This biography of Dorothy Dandridge follows her career through early days on the club circuit with her sister to her turn in movies, including becoming the first black actress to win a Best... See full summary »
Klaus Maria Brandauer
Born in St. Louis, Missouri, Josephine Baker was born poor, but achieved fame and fortune through her sizzlingly exotic and erotic performances. Starting life on the American Vaudeville ... See full summary »
A plantation owner's son falls in love with a slave named Easter and together they have a Mixed race daughter named Queen. As Queen grows up, she faces the struggle of trying to fit into ... See full summary »
The Jacksons are your average working-class family in Gary, Indiana; but when their father discovers the kids have an extraordinary musical talent they form a band. Winning talent show ... See full summary »
Holly Robinson Peete
Based on the novel by Gloria Naylor, which deals with several strong-willed women who live in a rundown housing project on Brewster Place in an unidentified eastern city; across three ... See full summary »
A drama set in the 1920s, where free-spirited Janie Crawford's search for happiness leads her through several different marriages, challenging the morals of her small town. Based on the novel by Zora Neale Hurston.
The story is set in 1962 Louisiana. The Batiste family is headed by charming doctor Louis. Though he is married to beautiful Roz, he has a weakness for attractive female patients. One night... See full summary »
Samuel L. Jackson,
Darius Lovehall is a young black poet in Chicago who starts dating Nina Moseley, a beautiful and talented photographer. While trying to figure out if they've got a "love thing" or are just ... See full summary »
The story of a young man, Jason (Allen Payne) who must confront his trauma-induced insecurity about love, as well as a sense of owed responsibility to his mother and troubled brother Joshua... See full summary »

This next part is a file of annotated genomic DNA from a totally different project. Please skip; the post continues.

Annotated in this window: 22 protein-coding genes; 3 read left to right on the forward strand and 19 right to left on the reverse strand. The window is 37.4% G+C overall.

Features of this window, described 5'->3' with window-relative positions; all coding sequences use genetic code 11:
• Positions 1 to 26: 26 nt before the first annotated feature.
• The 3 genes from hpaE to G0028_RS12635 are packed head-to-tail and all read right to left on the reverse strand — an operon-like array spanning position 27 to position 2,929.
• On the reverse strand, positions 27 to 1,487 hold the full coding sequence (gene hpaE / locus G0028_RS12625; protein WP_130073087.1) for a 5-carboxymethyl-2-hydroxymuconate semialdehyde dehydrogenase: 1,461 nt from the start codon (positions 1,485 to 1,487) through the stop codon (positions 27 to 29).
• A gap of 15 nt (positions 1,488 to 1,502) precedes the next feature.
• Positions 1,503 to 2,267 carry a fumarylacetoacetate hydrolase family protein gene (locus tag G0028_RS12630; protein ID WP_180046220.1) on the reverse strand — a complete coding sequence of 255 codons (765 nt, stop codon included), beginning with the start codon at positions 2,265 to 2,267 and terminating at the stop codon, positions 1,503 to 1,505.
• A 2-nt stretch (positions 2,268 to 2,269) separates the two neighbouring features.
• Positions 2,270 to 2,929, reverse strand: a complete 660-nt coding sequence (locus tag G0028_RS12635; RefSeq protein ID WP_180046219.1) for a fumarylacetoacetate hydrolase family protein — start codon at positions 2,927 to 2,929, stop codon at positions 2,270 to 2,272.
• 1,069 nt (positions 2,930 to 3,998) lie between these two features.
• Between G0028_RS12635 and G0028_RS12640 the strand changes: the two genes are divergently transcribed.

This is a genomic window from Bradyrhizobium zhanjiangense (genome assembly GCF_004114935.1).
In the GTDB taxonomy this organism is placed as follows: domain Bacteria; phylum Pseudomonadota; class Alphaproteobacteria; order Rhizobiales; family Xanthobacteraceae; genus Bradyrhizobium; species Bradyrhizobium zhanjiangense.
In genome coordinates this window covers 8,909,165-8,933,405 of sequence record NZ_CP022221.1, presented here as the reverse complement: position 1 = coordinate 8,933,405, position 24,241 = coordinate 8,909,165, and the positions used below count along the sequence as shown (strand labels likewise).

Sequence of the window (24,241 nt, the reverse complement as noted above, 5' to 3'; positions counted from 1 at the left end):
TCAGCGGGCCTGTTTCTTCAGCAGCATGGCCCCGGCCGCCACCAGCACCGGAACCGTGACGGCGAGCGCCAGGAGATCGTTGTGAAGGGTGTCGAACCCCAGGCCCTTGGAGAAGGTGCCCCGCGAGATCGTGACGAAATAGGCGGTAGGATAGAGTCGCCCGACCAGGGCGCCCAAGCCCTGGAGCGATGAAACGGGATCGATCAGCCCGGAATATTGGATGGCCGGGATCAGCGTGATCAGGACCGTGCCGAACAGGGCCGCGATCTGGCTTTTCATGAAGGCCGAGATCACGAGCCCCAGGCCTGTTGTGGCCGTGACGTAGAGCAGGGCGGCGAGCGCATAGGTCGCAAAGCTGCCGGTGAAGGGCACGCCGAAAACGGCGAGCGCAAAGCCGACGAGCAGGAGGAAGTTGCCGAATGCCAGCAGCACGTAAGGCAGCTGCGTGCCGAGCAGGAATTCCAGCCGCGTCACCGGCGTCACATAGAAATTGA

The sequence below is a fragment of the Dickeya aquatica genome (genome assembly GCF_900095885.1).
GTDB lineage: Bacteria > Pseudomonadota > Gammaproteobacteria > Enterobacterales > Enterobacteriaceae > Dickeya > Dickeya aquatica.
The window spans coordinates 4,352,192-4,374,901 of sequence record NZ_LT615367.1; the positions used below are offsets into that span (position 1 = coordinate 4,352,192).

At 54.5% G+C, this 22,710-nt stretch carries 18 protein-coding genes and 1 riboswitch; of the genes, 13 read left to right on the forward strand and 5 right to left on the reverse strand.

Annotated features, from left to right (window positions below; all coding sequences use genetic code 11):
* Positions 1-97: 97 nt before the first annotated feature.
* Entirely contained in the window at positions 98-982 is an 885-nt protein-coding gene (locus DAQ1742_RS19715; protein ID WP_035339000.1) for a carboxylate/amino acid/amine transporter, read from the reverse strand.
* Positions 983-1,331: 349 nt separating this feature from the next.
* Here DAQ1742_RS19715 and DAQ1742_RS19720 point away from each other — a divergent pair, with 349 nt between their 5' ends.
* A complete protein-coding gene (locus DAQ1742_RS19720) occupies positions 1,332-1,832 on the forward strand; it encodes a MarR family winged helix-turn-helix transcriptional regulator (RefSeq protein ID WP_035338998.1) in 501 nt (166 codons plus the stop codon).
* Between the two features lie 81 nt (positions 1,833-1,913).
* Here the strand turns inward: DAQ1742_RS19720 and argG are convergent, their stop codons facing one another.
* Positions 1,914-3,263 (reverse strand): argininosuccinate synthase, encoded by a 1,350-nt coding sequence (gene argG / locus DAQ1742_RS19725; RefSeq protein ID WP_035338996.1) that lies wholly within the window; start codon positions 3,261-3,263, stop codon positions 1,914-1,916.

Jada Pinkett Smith,
In the mid-1980s, three women (each with an attorney) arrive at the office of New York entertainment manager Morris Levy. One is a singer from Los Angeles, formerly of the Platters; one is a petty thief from Philadelphia; one teaches high school in a small Georgia town. Each claims to be the widow of long-dead doo-wop singer-songwriter Frankie Lyman, and each wants years of royalties due to his estate, money Levy has never shared. During an ensuing civil trial, flashbacks tell the story of each one's life with Lyman, a boyish, high-pitched, dynamic performer, lost to heroin. Slowly, the three widows come together and establish their own bond. Written by
When the scenes changes to Lamberton Prison in 1985, Diana Ross' version of "Why Do Fools" is more than once referred to as a new hit, when in fact, it was released in 1981. See more »
[after receiving a restaurant bill]
You better let me take care of this. Cause if you haven't heard, my record's #3!
[Teenagers yell in agreement]
No, you better let ME take of this. Cause if you haven't heard, MY record's #1!
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Other commentators seem to feel this is, or should have been, a movie about the life of Frankie Lyman. However, as the title indicates, it is really about three women who fell in love ... with a guy named Frankie Lyman. As the movie brings home fairly early, there is not much about Frankie to love. He is portrayed as a shallow, self-centered fool, with as little understanding of the music business as of the women he scams into being his wives.
Did Frankie have raw talent? Of course he did. Did Frankie do anything to develop this raw talent into an enduring musical career? No evidence of that. So much for Frankie. Larenz Tate plays him fairly well on stage, and rather flat off stage. We are not given a clue as to what the attraction may have been.
And, since two of the women were relatively unaware of his celebrity status when they were first taken with him, and the third had a celebrity status of her own, we expect the movie to answer the title question. The women do not entirely succeed in this, but they are terrifically watchable while they try.
Halle Berry is great as Zola Taylor, singer with the Platters. Viveca Fox is almost as good as the home girl who turns hooker to support Frankie, and Lela Rachon is perfect as the goodie-two-shoes last wife, a God-fearing and educated working woman.
The music scenes are good, and the courtroom scenes are outrageously unrealistic.
This would have been a better movie if they had not specifically based the story on Lyman, but only alluded to him. In this manner, the Hollywoodization of the story would have been less noticeable. Unfortunately, realizing that such a course would inevitably preclude using the Lyman hits, they chose to make this a triography of the wives, and allow them to play off Tate's weak Lyman persona.
All in all, a good couple of hours of enjoyment that is not too compelling. When it was over, we found ourselves asking, "Why DID these three fools fall in love?"
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